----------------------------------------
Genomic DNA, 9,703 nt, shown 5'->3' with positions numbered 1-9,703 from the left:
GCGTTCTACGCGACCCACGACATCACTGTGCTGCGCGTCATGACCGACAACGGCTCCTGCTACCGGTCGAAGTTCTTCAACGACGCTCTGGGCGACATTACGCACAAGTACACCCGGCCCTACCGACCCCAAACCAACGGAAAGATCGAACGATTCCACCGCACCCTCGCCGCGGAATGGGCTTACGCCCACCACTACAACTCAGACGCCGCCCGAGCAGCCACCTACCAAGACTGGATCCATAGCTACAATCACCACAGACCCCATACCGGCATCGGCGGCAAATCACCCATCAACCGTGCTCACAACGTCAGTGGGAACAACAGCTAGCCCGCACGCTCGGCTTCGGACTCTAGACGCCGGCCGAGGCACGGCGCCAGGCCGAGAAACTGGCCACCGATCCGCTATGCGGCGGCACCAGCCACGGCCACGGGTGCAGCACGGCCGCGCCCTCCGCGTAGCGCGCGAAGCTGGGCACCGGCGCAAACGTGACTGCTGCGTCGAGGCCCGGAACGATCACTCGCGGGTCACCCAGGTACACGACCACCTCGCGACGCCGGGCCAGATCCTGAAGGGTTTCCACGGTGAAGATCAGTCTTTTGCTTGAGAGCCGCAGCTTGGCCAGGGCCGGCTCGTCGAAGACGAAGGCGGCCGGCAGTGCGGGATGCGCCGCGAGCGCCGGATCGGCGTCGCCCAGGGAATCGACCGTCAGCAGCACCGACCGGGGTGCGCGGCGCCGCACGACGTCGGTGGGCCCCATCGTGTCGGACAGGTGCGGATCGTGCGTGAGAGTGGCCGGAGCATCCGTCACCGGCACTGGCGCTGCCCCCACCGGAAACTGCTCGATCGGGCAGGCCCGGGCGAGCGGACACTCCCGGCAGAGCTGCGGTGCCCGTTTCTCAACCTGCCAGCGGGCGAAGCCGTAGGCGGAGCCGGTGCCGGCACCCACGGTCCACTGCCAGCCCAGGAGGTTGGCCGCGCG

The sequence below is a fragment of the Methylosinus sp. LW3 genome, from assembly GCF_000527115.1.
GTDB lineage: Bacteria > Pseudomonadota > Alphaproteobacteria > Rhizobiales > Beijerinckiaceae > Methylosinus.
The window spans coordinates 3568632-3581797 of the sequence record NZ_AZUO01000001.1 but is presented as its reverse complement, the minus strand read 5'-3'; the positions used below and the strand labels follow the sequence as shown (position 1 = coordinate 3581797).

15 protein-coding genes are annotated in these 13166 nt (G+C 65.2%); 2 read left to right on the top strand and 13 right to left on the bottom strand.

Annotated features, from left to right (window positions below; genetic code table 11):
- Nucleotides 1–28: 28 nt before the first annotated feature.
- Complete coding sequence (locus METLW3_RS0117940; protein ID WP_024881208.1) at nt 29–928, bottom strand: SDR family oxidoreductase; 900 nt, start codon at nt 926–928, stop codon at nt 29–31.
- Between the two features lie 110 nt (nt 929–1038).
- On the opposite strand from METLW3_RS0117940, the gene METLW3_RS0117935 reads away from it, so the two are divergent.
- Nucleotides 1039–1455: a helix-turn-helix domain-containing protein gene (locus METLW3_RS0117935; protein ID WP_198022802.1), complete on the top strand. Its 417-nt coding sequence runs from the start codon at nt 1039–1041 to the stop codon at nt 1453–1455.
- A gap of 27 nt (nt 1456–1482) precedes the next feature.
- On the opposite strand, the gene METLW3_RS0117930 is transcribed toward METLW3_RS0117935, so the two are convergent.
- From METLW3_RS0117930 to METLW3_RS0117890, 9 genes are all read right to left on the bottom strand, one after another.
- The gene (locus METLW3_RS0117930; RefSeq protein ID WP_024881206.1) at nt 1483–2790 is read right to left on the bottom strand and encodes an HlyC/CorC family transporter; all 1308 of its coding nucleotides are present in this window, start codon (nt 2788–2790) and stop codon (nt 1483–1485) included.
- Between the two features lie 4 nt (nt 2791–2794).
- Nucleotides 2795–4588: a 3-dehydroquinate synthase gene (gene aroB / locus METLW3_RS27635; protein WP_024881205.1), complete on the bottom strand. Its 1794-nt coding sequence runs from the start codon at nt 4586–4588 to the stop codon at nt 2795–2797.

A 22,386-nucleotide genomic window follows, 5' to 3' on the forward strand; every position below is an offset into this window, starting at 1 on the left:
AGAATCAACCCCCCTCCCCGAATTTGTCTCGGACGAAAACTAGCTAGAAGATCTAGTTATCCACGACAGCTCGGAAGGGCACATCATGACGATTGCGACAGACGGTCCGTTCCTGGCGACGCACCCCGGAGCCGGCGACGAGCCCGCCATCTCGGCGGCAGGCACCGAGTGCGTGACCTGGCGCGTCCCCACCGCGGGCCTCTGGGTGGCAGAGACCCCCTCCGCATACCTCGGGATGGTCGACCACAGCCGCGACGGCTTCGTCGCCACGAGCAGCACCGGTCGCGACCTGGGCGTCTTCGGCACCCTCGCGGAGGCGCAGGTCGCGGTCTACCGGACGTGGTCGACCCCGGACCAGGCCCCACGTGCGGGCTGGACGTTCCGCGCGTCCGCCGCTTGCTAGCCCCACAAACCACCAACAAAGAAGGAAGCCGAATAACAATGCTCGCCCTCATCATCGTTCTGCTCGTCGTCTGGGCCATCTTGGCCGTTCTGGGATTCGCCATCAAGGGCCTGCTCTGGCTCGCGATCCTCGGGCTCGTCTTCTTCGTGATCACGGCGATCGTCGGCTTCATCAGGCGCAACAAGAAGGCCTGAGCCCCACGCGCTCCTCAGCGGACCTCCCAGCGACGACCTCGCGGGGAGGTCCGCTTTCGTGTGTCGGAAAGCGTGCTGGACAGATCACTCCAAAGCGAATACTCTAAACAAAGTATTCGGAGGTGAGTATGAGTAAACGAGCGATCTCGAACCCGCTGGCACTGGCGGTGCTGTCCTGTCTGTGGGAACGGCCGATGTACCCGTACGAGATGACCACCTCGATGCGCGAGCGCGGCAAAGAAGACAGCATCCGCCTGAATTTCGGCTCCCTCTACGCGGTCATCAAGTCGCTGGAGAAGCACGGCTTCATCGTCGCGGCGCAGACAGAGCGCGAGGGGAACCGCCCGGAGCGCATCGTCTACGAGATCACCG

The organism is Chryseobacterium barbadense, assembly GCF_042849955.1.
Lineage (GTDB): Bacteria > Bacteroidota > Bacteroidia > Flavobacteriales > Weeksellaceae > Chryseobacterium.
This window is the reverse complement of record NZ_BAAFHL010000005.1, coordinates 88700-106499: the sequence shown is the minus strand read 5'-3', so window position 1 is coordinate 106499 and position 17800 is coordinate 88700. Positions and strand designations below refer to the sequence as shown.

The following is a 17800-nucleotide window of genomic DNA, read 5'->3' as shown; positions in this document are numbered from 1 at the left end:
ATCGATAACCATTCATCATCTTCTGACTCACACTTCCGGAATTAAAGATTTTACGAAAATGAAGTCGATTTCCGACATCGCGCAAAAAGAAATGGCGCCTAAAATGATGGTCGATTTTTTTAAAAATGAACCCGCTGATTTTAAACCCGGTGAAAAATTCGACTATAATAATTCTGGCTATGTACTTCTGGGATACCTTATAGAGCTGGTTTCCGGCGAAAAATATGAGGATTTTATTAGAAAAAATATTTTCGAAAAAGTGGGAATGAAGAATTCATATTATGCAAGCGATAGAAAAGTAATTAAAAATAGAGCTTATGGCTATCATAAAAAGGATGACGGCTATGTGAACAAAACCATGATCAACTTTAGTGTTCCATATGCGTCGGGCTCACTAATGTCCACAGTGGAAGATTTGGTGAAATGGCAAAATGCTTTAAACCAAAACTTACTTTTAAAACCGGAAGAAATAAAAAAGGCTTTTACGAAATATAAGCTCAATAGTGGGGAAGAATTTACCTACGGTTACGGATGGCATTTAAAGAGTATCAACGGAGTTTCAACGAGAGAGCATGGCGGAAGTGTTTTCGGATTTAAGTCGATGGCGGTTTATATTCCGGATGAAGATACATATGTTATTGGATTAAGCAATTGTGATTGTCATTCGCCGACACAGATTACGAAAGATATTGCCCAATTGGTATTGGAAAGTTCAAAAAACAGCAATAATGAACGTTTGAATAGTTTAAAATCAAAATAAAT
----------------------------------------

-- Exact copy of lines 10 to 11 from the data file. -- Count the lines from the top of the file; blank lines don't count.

- Between the two features lie 110 nt (nt 929–1038).
- On the opposite strand from METLW3_RS0117940, the gene METLW3_RS0117935 reads away from it, so the two are divergent.